Abuse of Dominance by Excessive Prices ~ How Much is too Much?

02 Feb 2007 | by Caroline Sweeney

The Court of Appeal has handed down its keenly anticipated judgment in Attheraces Limited v. The British Horseracing Board Limited [2007] EWCA Civ 38 (judgment of 2 February 2007) which raised an important question which has long been a source of considerable difficulty for competition lawyers: at what point do prices charged by a dominant undertaking cross the threshold of being so excessive as to constitute an abuse?

The question arose in a dispute between the British Horseracing Board Ltd (“the BHB”) (the administrator and governing body of British horseracing) and Attheraces Ltd (“ATR”) (a broadcaster whose output largely consisted of information concerning British races). The BHB had engaged a third party to compile and distribute certain pre-race data on the BHB’s behalf. ATR sought to negotiate with the BHB to be supplied with that data for the purposes of two relatively new broadcasted services which ATR was supplying to bookmakers outside of the UK and Republic of Ireland. The BHB refused to supply the data except in return for a 50 percent share of ATR’s profits from the two services.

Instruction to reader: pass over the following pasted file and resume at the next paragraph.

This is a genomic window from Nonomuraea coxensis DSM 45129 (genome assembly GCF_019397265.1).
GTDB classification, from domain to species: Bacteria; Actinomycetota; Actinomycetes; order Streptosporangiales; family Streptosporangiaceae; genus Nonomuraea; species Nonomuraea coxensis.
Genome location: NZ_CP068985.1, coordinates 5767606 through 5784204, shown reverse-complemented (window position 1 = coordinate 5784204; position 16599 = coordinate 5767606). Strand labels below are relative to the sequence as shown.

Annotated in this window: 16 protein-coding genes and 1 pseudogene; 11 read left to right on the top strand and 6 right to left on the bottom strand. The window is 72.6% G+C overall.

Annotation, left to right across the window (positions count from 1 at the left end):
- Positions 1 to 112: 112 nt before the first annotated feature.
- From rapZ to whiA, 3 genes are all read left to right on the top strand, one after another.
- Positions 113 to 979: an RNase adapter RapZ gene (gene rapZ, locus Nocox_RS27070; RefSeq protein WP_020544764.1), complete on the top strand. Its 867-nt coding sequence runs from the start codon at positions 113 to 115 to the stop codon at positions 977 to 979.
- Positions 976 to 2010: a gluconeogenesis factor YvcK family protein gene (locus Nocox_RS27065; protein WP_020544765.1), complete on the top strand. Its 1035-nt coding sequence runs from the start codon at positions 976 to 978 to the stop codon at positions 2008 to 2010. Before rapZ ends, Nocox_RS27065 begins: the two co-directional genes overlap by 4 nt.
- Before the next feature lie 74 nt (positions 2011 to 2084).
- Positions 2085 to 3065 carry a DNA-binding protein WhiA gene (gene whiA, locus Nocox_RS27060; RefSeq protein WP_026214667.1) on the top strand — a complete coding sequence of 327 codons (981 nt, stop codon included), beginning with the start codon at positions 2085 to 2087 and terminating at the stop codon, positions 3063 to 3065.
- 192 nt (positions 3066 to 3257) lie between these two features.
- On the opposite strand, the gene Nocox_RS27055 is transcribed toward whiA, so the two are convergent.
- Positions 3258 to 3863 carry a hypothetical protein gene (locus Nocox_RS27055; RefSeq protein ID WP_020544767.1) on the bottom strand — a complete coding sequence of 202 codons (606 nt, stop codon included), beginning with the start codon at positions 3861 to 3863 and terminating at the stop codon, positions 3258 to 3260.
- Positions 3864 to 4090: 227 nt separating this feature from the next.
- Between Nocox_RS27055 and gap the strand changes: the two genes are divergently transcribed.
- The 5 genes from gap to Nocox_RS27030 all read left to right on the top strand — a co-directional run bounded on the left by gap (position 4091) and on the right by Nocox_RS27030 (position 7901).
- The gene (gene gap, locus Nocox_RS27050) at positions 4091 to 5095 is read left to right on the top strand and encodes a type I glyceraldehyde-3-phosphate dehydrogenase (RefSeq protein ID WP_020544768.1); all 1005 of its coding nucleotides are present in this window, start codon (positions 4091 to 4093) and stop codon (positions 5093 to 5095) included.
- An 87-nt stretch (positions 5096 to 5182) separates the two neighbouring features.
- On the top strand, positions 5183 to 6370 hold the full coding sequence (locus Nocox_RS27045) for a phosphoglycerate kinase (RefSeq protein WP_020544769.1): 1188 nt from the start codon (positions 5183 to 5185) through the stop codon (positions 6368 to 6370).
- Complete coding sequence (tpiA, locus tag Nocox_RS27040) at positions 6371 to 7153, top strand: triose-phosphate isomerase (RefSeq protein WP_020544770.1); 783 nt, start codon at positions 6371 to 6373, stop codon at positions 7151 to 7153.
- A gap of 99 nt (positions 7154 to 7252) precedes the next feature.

ATR then commenced proceedings in the Chancery Division, alleging that the BHB had abused its dominant position in the market for supply of pre-race data in respect of British races by, inter alia, charging excessive prices. The High Court agreed, holding that the prices demanded by BHB for supplying the data to broadcasters were abusive, essentially because they yielded profits for BHB which significantly exceeded the “cost+ formula” (i.e. the BHB’s costs of compiling and distributing the pre-race data, together with a reasonable return on those costs). The BHB appealed.

The Court of Appeal has allowed BHB’s appeal, holding that the High Court had been wrong to regard the “economic value” of the pre-race data as limited to the product of the cost + formula. In a judgment which was firmly rooted in the purposes of competition law (namely, to protect competition and consumers), the CA stated that the High Court should not have found BHB’s prices to have been “excessive” despite there being no evidence that those prices were undermining competition in downstream markets. Further, even if the BHB’s prices had been “excessive”, they were arguably not “unfair”, and therefore arguably not abusive, having regard to the activities undertaken by BHB in administering and funding aspects of British racing, which activities produced benefits to ATR which were not reflected in the costs of compiling and distributing the pre-race data.

Peter Roth QC acted for the successful appellant.